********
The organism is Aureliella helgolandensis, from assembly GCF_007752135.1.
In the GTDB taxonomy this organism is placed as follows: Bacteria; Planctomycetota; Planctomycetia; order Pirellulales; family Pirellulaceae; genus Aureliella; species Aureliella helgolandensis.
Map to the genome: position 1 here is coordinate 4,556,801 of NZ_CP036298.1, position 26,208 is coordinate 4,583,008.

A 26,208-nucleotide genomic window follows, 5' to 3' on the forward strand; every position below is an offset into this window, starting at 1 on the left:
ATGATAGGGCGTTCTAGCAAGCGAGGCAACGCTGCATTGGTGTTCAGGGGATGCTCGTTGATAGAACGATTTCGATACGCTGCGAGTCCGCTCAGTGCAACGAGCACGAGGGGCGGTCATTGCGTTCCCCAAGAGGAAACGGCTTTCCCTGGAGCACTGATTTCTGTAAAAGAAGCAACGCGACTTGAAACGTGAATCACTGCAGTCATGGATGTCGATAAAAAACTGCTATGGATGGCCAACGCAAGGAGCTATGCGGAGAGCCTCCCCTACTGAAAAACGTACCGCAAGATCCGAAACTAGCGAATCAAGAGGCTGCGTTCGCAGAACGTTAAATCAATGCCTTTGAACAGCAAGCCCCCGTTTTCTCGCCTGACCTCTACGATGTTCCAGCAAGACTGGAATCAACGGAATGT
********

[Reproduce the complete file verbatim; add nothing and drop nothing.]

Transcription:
The organism is Aureliella helgolandensis, from assembly GCF_007752135.1.
In the GTDB taxonomy this organism is placed as follows: Bacteria; Planctomycetota; Planctomycetia; order Pirellulales; family Pirellulaceae; genus Aureliella; species Aureliella helgolandensis.
Map to the genome: position 1 here is coordinate 4,556,801 of NZ_CP036298.1, position 26,208 is coordinate 4,583,008.

A 26,208-nucleotide genomic window follows, 5' to 3' on the forward strand; every position below is an offset into this window, starting at 1 on the left:
ATGATAGGGCGTTCTAGCAAGCGAGGCAACGCTGCATTGGTGTTCAGGGGATGCTCGTTGATAGAACGATTTCGATACGCTGCGAGTCCGCTCAGTGCAACGAGCACGAGGGGCGGTCATTGCGTTCCCCAAGAGGAAACGGCTTTCCCTGGAGCACTGATTTCTGTAAAAGAAGCAACGCGACTTGAAACGTGAATCACTGCAGTCATGGATGTCGATAAAAAACTGCTATGGATGGCCAACGCAAGGAGCTATGCGGAGAGCCTCCCCTACTGAAAAACGTACCGCAAGATCCGAAACTAGCGAATCAAGAGGCTGCGTTCGCAGAACGTTAAATCAATGCCTTTGAACAGCAAGCCCCCGTTTTCTCGCCTGACCTCTACGATGTTCCAGCAAGACTGGAATCAACGGAATGT